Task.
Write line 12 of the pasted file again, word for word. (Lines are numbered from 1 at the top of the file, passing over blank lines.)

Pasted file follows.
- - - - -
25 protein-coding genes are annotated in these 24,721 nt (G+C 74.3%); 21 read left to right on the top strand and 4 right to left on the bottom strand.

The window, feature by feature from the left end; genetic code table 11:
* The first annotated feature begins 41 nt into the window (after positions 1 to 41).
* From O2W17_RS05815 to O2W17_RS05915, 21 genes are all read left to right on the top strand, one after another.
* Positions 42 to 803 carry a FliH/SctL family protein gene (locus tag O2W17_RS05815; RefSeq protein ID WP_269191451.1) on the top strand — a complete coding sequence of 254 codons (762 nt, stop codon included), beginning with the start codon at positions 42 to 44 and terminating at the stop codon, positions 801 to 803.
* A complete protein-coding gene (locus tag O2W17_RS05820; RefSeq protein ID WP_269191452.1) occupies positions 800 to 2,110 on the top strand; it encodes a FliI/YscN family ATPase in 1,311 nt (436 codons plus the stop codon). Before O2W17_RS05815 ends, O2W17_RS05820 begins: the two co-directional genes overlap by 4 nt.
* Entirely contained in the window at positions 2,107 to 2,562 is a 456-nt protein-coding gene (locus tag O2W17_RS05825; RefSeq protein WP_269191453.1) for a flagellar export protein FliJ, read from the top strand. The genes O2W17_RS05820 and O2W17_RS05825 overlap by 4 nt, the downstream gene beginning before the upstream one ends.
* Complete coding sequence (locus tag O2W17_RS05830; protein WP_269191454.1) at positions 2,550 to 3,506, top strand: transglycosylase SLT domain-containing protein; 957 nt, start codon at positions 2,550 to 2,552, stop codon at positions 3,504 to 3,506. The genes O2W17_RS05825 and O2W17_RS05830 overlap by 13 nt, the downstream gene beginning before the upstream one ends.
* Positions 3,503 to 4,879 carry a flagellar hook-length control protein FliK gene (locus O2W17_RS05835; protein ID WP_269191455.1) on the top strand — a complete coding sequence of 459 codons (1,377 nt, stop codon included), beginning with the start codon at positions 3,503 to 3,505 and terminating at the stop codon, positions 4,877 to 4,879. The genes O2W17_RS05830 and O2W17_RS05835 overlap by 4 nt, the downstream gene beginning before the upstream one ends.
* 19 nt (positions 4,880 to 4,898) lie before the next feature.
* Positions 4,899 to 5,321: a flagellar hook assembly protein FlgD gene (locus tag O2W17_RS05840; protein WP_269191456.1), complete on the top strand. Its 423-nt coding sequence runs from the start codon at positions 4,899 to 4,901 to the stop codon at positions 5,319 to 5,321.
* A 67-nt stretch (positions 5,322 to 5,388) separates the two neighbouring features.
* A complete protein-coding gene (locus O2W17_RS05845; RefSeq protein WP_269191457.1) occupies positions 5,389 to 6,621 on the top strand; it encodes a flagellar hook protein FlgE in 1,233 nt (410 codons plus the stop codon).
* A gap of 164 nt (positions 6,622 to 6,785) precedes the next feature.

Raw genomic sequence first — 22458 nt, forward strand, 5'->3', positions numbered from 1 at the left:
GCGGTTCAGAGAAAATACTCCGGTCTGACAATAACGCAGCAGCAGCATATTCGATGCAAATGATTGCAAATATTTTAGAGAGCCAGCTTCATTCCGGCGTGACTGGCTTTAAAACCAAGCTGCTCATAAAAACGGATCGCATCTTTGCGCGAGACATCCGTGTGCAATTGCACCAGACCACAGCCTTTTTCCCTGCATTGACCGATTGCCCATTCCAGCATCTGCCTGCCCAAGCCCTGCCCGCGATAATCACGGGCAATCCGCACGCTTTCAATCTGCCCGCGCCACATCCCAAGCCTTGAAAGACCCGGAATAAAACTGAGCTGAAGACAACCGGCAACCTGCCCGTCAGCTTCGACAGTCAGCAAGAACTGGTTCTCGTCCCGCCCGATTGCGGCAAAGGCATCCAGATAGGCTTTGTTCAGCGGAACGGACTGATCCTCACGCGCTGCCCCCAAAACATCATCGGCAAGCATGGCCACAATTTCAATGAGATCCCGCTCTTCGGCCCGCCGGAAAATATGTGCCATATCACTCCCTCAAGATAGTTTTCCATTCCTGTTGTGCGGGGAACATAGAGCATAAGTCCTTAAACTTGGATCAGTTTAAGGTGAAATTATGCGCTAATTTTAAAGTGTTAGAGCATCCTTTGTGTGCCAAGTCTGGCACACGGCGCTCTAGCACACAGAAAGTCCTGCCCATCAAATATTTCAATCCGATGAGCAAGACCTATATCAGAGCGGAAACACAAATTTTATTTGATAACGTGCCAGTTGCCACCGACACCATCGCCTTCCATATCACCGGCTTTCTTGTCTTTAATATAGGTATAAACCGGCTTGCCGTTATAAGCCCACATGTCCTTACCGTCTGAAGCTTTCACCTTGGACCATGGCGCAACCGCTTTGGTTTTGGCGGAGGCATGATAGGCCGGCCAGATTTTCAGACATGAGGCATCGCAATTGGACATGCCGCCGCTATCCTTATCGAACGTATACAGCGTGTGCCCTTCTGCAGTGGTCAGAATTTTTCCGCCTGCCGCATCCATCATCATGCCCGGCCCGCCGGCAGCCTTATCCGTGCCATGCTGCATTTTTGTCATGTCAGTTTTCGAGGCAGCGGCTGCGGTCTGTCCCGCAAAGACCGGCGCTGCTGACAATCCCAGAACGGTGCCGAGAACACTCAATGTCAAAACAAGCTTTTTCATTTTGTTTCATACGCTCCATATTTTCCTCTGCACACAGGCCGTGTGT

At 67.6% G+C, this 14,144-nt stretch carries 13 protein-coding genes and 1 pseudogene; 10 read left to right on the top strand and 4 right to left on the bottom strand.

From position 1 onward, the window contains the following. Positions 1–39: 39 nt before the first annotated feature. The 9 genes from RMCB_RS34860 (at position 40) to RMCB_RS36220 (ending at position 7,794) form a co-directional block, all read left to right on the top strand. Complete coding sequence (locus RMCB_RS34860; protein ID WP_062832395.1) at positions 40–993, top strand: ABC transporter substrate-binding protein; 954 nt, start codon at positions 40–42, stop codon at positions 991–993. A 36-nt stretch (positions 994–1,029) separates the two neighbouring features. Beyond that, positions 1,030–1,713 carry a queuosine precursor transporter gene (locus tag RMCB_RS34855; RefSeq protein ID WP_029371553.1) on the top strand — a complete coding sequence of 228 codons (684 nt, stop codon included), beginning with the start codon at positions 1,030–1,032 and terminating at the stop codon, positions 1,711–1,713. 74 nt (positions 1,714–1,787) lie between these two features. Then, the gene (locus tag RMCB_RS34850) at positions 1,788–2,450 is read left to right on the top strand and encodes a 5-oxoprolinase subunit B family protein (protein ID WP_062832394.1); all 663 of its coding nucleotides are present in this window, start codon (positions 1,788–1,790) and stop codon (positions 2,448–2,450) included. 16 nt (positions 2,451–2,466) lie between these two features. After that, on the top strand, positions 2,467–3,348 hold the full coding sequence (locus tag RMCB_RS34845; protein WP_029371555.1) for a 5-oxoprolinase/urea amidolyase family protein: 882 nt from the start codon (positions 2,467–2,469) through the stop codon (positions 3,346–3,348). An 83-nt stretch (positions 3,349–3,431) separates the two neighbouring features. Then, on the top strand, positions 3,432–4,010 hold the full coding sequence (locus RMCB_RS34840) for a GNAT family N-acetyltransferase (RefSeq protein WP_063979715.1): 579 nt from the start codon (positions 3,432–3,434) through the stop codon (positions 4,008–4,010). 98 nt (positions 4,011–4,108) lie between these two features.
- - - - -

* A 67-nt stretch (positions 5,322 to 5,388) separates the two neighbouring features.